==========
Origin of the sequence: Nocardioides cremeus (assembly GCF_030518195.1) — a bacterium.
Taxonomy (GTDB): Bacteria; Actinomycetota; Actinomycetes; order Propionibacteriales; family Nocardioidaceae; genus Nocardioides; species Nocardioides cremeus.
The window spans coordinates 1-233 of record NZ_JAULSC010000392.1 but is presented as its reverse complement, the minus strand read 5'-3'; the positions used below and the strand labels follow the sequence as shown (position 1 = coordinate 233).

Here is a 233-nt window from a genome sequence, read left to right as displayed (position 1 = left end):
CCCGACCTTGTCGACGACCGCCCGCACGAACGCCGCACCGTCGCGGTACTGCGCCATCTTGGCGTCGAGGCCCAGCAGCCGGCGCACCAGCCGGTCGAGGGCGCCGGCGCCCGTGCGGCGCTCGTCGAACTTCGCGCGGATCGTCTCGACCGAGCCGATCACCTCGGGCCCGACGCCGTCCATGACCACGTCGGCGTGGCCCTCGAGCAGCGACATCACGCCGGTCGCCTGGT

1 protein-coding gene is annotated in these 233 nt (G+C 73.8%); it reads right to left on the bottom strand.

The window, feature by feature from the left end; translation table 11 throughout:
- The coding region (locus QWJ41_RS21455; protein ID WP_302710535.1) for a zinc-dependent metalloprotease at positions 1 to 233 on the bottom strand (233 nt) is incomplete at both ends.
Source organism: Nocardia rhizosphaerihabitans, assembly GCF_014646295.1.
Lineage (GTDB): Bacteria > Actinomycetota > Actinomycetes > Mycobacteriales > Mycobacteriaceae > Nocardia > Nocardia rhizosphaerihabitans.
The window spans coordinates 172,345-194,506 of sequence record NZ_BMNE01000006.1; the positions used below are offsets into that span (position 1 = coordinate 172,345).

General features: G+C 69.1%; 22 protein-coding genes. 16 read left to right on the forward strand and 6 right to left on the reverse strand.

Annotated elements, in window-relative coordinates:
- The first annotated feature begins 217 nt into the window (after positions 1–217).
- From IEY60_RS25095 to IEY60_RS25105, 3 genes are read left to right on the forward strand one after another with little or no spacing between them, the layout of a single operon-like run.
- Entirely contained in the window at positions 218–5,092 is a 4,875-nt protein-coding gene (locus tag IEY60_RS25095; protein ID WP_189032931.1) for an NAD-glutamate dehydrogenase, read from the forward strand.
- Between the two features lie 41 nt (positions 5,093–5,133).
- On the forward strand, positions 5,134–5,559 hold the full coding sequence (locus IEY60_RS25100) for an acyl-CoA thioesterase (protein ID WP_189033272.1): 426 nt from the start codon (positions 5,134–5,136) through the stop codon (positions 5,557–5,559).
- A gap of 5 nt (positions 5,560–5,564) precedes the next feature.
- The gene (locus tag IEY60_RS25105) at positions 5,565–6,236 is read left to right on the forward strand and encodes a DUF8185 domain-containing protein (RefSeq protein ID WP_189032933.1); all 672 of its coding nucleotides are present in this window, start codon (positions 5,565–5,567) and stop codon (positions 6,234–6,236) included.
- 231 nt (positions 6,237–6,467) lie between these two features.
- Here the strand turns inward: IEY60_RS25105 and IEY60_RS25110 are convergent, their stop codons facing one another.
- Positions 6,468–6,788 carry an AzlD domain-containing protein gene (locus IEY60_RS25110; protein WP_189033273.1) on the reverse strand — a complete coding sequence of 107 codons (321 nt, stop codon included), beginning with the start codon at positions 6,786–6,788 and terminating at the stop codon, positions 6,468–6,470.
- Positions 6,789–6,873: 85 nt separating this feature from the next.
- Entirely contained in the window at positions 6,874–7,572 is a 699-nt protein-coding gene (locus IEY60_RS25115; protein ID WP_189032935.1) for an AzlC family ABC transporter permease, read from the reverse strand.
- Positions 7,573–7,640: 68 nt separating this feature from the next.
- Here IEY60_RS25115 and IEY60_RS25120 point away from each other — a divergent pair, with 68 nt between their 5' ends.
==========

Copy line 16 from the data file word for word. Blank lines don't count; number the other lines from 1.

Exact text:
- Entirely contained in the window at positions 218–5,092 is a 4,875-nt protein-coding gene (locus tag IEY60_RS25095; protein ID WP_189032931.1) for an NAD-glutamate dehydrogenase, read from the forward strand.